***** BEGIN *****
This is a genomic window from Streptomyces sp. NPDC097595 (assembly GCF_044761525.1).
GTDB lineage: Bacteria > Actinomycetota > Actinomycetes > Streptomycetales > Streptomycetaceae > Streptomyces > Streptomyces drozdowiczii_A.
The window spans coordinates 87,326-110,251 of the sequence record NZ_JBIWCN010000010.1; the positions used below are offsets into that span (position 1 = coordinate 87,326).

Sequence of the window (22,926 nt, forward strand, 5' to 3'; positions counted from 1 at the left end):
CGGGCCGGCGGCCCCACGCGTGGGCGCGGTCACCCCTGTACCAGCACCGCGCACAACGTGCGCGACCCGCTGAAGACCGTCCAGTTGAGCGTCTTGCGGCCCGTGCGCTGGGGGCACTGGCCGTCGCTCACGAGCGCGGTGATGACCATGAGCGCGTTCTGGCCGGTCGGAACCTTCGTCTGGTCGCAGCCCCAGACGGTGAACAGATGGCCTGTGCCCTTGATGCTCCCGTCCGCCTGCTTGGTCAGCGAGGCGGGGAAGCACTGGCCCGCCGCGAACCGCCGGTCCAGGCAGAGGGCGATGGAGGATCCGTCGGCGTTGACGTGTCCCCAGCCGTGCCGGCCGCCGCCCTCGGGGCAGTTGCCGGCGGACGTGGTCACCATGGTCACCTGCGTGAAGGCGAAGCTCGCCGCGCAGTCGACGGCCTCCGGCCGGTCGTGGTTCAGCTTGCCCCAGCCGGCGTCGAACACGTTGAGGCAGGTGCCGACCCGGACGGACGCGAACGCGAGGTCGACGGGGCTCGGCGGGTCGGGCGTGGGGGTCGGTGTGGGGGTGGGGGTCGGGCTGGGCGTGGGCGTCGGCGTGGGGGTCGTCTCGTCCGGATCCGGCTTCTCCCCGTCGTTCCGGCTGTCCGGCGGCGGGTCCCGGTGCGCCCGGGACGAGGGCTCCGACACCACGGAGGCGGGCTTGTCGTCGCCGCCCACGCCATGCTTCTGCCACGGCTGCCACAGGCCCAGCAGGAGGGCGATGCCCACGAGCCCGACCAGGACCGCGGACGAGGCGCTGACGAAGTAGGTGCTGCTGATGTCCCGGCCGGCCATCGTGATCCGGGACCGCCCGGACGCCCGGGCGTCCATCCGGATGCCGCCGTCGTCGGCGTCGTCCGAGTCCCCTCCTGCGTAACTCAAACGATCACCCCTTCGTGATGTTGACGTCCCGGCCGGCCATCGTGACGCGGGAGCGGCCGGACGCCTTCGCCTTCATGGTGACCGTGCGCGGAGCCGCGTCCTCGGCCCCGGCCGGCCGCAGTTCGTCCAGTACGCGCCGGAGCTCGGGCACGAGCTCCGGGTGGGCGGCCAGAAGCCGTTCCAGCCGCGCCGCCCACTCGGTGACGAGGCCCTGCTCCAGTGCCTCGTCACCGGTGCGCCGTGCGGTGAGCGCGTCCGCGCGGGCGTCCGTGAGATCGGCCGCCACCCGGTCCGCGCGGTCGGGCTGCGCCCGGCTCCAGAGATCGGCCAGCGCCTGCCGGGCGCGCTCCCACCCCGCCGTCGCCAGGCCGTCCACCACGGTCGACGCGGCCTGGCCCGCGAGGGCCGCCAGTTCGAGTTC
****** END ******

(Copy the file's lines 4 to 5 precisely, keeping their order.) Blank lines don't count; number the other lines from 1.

Sequence of the window (22,926 nt, forward strand, 5' to 3'; positions counted from 1 at the left end):
CGGGCCGGCGGCCCCACGCGTGGGCGCGGTCACCCCTGTACCAGCACCGCGCACAACGTGCGCGACCCGCTGAAGACCGTCCAGTTGAGCGTCTTGCGGCCCGTGCGCTGGGGGCACTGGCCGTCGCTCACGAGCGCGGTGATGACCATGAGCGCGTTCTGGCCGGTCGGAACCTTCGTCTGGTCGCAGCCCCAGACGGTGAACAGATGGCCTGTGCCCTTGATGCTCCCGTCCGCCTGCTTGGTCAGCGAGGCGGGGAAGCACTGGCCCGCCGCGAACCGCCGGTCCAGGCAGAGGGCGATGGAGGATCCGTCGGCGTTGACGTGTCCCCAGCCGTGCCGGCCGCCGCCCTCGGGGCAGTTGCCGGCGGACGTGGTCACCATGGTCACCTGCGTGAAGGCGAAGCTCGCCGCGCAGTCGACGGCCTCCGGCCGGTCGTGGTTCAGCTTGCCCCAGCCGGCGTCGAACACGTTGAGGCAGGTGCCGACCCGGACGGACGCGAACGCGAGGTCGACGGGGCTCGGCGGGTCGGGCGTGGGGGTCGGTGTGGGGGTGGGGGTCGGGCTGGGCGTGGGCGTCGGCGTGGGGGTCGTCTCGTCCGGATCCGGCTTCTCCCCGTCGTTCCGGCTGTCCGGCGGCGGGTCCCGGTGCGCCCGGGACGAGGGCTCCGACACCACGGAGGCGGGCTTGTCGTCGCCGCCCACGCCATGCTTCTGCCACGGCTGCCACAGGCCCAGCAGGAGGGCGATGCCCACGAGCCCGACCAGGACCGCGGACGAGGCGCTGACGAAGTAGGTGCTGCTGATGTCCCGGCCGGCCATCGTGATCCGGGACCGCCCGGACGCCCGGGCGTCCATCCGGATGCCGCCGTCGTCGGCGTCGTCCGAGTCCCCTCCTGCGTAACTCAAACGATCACCCCTTCGTGATGTTGACGTCCCGGCCGGCCATCGTGACGCGGGAGCGGCCGGACGCCTTCGCCTTCATGGTGACCGTGCGCGGAGCCGCGTCCTCGGCCCCGGCCGGCCGCAGTTCGTCCAGTACGCGCCGGAGCTCGGGCACGAGCTCCGGGTGGGCGGCCAGAAGCCGTTCCAGCCGCGCCGCCCACTCGGTGACGAGGCCCTGCTCCAGTGCCTCGTCACCGGTGCGCCGTGCGGTGAGCGCGTCCGCGCGGGCGTCCGTGAGATCGGCCGCCACCCGGTCCGCGCGGTCGGGCTGCGCCCGGCTCCAGAGATCGGCCAGCGCCTGCCGGGCGCGCTCCCACCCCGCCGTCGCCAGGCCGTCCACCACGGTCGACGCGGCCTGGCCCGCGAGGGCCGCCAGTTCGAGTTC